More info (rumors)
Last week we reported that Ford might be dropping the Shelby GT500 in favor of the SVT Cobra for the next generation Mustang, but that doesn’t necessarily mean that the Shelby name will be disappearing from the Ford lineup. According to our sources inside Ford, the company will introduce a Shelby GT350 model for 2016, a year after the next generation Mustang is launched for 2015. The big news is that the car will be an official Ford factory model, similar to the current Shelby GT500, and unlike the current GT350 model that is only a post-title package available directly from Shelby. Details about the 2016 Shelby GT350 are understandably scarce at the moment, but we hear it will be more of a stripped-down performance car just like in 1965, and expect it to be more affordable than the current model, which starts at just over $58,000.
More info at Mustangsdaily
Maybe the GT350 will be Ford's answer to the Z/28 - at least spiritually.
 

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Discussion Starter · #110 ·
The 5.0 flat out destroyed the SVO in straight line acceleration, which is what most Mustang buyers at the time cared about.

In the early nineties, the big thing was swapping 5.0s into 'sploded SVOs. Made a nice package. Ford should have done that and left the twiddly-bit hair-dryered Lima for the Merkurs.
The SVO's looks, better handling and fancier trimmed interior with a 5.0 would have made for one badass Mustang. Of course, the SVO's hood would have to been made to work with the 5.0. :D
 

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After doing some calculations, they should be able to produce a streetable 550 horsepower at about 7500 RPM with a high compression DI 5.2L Coyote, and with Ford's cam-torque-actuated (CTA) Twin Independent-Variable Cam Timing (Ti-VCT) still manage to get decent fuel economy at normal engine speeds. It takes about 7000 RPM to produce 100 hp/L using today's "readily available" engine technology. Ferrari manages to do this with only 6000 RPM, which is quite phenomenal engineering for a street motor. Nevertheless, matching the gearing provided by the M-82 in the Boss/GT with such an engine, fuel economy should be fairly decent for a specialty vehicle--no worse than the current GT500 for sure. A 5.2L would also have a square bore (rod-to-stroke ratio) with a 92.7mm stroke, which yields similar piston speeds @ 8400 RPM to those of the 106mm stroked 5.8L at 7100 RPM. Therefore, this would be an ideal road race/street motor that would be less expensive in the long run than the cost of a blower motor with less warranty liability. As much as I would like to see a NA 5.8L Boss, I do believe this will be the option Ford uses in the next SVT car. This would give Ford bragging rights and serious street cred not only in the U.S. but also worldwide. :clap:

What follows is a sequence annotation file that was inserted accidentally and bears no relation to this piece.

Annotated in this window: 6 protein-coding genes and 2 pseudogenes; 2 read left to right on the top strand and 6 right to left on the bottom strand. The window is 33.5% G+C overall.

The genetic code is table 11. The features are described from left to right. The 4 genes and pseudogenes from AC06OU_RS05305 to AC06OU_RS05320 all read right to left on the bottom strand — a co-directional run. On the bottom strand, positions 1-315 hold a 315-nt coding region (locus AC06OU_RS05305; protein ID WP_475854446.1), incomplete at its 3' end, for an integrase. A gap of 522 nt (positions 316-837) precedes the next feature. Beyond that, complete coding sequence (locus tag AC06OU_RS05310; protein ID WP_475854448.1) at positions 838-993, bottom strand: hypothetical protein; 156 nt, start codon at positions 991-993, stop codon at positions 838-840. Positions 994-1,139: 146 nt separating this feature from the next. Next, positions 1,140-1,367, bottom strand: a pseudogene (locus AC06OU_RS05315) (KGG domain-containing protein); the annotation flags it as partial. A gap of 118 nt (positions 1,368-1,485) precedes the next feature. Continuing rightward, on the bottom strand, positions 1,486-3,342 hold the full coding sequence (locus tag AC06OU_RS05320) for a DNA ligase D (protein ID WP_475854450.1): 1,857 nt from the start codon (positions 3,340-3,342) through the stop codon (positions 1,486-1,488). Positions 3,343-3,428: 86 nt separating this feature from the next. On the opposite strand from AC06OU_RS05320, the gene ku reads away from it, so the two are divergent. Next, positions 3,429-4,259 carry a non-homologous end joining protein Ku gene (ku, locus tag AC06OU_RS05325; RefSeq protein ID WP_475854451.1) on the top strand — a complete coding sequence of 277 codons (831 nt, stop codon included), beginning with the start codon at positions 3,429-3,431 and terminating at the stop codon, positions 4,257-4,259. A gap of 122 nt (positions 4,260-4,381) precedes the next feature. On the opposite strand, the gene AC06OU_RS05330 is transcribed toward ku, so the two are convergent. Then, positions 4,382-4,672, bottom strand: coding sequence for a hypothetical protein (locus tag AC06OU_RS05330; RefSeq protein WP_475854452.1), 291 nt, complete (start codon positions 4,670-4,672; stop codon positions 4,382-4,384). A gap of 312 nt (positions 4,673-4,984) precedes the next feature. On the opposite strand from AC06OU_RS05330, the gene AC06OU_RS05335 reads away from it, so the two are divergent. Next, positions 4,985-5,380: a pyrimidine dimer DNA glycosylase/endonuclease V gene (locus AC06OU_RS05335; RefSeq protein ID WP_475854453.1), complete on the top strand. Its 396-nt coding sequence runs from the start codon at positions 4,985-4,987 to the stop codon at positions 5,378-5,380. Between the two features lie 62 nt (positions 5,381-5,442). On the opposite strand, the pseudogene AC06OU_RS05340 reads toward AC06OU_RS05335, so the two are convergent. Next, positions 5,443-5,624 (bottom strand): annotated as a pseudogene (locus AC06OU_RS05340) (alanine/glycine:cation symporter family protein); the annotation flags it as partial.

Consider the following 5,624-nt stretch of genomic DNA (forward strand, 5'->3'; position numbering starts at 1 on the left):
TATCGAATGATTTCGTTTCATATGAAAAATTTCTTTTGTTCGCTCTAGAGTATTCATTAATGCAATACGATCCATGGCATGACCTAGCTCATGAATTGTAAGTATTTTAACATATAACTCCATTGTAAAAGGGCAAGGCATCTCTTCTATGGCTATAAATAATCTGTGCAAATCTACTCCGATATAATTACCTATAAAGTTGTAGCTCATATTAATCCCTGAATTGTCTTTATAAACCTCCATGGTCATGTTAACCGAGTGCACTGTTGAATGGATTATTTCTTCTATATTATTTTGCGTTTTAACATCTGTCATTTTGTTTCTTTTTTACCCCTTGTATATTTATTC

If they can make a 5.2 with that kind of output I'd be suprised. There's less to go wrong with an NA engine so development costs won't be too bad.


Anybody know the price to buy a turbo 2.0 4, an ecoboost v6 and the 420 hp v8?
The 5.0 crate retails for $9k. The ecoboost V6 is more, but I'm pretty sure thats the "idiot" price (the price the dealer charges you if you blow your motor) .
 

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If they can make a 5.2 with that kind of output I'd be suprised. There's less to go wrong with an NA engine so development costs won't be too bad.
I would be too - not because I don't think Ford has the intellectual property to do it, but because they probably don't see the business case. I disagree with this premise and hope their marketing department will push the bean counters in that direction and challenge their engineers. I think a high RPM, high output, naturally aspirated, small displacement motor using "some" of today's best technology would be far more desirable than the mundane supercharged motors Ford has relied on over the past decade. It's time for Ford to really push the engineering envelope going global (look how well received the Boss editions were). Power adders are power cheaters in the minds of most enthusiasts abroad and besides, it would be a more track friendly, durable engine. I think you can agree with me on this.